The coming decade of digital transformation

CSIRO Senior Principal Scientist, Dr Stefan Hajkowicz, gave a mind-blowing glimpse into the future during his presentation on digital megatrends, yesterday in Hobart.

Dr Hajkowicz opened his address by acknowledging the issues and challenges facing humanity. “I am a believer in science and technology, it really is where a lot of solutions lie,” professed the foresight expert.

Dr Hajkowicz continued, outlining six digital megatrends he believes to be transforming the world as we know it.

Intelligent Machines

To demonstrate the pace at which machines are building on their intellect, Dr Hajkowicz used the example of automated vehicles, which he said, 14 years ago, were not seen to be plausible.

He also discussed the growing capability of machines in carrying out human tasks, by mimicking human traits, like the ability to recognise emotions.

Digital Dividends

Delegates also heard of the impact of automation on the Australian workforce. In his research, Dr Hajkowicz found that 14 per cent of jobs will disappear, and 36 per cent will be highly impacted.

Data Driven

According to the foresight expert, big data is getting bigger! While 14 per cent of jobs will disappear, Dr Hajkowicz told delegates that the demand for data scientists is growing.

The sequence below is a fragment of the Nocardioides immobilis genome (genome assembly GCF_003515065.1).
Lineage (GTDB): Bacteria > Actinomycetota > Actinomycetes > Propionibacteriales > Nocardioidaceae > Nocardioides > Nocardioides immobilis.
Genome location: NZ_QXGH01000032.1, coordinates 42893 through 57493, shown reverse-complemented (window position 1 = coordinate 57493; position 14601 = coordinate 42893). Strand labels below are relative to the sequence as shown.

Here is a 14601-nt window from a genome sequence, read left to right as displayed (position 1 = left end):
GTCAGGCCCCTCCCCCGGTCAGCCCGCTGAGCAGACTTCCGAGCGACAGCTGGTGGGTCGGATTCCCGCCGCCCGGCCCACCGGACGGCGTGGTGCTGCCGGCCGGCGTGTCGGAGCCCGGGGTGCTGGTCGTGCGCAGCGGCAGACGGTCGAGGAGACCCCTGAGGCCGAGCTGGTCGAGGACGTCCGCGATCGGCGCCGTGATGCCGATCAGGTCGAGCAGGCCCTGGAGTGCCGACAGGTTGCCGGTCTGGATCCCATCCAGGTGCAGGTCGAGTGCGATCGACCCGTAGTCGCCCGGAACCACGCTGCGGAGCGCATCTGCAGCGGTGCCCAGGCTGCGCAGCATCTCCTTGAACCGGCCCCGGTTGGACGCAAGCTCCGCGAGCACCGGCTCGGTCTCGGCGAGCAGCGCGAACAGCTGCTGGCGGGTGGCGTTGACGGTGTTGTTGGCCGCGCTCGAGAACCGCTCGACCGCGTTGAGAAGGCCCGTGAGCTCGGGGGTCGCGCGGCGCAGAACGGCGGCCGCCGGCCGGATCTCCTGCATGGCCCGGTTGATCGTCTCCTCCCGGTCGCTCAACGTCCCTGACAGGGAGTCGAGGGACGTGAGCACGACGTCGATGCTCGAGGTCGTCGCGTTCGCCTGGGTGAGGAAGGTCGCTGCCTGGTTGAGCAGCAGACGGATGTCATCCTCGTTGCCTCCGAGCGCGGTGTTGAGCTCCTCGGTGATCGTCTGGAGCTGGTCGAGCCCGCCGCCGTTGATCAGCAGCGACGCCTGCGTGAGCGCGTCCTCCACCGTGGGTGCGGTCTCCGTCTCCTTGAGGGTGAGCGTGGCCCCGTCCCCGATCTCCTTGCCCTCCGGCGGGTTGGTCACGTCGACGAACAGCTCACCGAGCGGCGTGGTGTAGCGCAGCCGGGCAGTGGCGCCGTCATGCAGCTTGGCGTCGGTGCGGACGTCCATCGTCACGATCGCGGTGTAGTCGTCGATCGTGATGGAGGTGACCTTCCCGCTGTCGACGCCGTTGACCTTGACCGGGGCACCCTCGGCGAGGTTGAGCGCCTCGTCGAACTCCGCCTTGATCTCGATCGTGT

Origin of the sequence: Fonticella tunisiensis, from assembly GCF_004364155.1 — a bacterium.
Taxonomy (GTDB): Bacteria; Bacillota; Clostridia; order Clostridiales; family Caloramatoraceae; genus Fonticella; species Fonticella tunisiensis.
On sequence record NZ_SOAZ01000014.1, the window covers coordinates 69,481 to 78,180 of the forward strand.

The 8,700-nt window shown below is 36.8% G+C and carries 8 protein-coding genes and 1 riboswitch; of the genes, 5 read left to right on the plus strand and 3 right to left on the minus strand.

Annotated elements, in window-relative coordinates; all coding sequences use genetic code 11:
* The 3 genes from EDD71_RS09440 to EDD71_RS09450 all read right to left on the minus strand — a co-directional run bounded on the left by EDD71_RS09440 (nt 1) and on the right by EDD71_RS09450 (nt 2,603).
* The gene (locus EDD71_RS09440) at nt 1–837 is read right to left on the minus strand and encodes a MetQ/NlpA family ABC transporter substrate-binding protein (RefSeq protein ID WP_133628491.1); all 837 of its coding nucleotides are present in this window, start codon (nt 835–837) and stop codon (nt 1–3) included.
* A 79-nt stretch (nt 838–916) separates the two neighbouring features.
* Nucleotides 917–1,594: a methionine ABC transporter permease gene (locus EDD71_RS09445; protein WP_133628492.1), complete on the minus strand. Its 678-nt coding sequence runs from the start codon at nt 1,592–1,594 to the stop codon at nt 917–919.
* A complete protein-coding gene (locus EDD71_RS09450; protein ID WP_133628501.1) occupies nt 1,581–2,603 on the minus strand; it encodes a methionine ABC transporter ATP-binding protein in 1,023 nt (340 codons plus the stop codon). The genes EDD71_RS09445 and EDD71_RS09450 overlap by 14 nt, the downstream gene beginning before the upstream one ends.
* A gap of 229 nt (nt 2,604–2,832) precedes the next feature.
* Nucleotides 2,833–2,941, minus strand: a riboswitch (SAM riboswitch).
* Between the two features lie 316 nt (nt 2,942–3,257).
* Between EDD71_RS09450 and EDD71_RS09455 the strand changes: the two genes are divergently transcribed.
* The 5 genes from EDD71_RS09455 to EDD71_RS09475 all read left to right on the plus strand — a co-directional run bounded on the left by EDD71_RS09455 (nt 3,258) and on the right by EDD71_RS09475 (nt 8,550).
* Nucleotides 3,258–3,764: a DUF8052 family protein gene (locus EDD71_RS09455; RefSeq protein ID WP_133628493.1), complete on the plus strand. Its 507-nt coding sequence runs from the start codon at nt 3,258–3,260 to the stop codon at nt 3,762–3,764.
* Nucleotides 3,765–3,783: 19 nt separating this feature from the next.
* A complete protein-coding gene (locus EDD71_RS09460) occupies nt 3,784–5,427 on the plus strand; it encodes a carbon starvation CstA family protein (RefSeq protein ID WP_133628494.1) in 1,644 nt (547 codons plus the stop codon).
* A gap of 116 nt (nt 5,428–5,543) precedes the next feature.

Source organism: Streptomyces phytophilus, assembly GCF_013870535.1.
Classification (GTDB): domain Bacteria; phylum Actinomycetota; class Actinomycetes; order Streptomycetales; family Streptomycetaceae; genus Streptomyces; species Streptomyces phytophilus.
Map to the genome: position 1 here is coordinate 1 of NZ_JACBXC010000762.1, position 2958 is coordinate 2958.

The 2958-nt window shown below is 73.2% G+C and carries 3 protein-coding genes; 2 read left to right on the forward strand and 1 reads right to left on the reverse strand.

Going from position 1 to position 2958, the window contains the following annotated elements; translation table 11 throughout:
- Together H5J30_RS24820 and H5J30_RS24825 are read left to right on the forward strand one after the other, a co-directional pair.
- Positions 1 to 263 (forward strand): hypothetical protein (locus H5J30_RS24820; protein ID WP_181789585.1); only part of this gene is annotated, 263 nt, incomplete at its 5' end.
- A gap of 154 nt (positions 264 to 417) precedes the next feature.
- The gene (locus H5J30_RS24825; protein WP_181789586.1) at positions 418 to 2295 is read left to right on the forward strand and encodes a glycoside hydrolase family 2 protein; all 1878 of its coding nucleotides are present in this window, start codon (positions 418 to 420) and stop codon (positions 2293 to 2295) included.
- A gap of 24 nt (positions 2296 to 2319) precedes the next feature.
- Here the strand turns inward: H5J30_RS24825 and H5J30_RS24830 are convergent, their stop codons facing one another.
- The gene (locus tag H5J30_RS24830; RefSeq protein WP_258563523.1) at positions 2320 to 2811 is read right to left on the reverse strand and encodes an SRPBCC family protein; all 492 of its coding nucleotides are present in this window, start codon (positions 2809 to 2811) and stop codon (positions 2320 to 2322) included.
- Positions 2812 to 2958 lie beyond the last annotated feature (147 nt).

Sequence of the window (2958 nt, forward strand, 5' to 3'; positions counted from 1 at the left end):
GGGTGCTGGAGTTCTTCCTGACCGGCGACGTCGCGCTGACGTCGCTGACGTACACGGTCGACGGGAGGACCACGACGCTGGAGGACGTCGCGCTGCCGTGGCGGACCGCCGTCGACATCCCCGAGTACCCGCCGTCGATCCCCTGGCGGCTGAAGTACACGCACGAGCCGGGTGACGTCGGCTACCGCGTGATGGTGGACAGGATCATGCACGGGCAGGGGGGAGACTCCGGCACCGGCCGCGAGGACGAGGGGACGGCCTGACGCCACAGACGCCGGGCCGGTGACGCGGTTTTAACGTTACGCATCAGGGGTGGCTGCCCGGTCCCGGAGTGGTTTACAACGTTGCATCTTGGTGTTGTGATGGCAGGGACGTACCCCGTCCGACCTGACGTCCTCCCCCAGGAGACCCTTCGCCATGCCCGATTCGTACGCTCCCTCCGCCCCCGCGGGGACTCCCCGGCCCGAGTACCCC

Burning Platforms

Dr Hajkowicz covered off Distributed Ledger Technology, or Blockchain, and discussed the current data suggesting new models for finance as we move towards a cashless society.

Online Burnout

The new vulnerabilities in cyber physical systems were highlighted during Dr Hajkowicz presentation, using the example of a demonstrated cyber attack on a popular commercial car.

Delegates heard that at low speeds, the perpetrator was able to shutdown the engine and disable the brakes and steering. At any speed, the perpetrator had access to door locking, turn signals, tachometer (motor rotation speed), radio, ventilation and GPS.

Reality Bites

Despite everything, Dr Hajkowicz said people still like the physical world, and concluded that the experience economy remains strong.

He told his audience that brokers will continue to exist as advice and guidance remain highly valued by society.

Look out for more of Dr Hajkowicz’s insights in the October issue of Insurance Adviser magazine.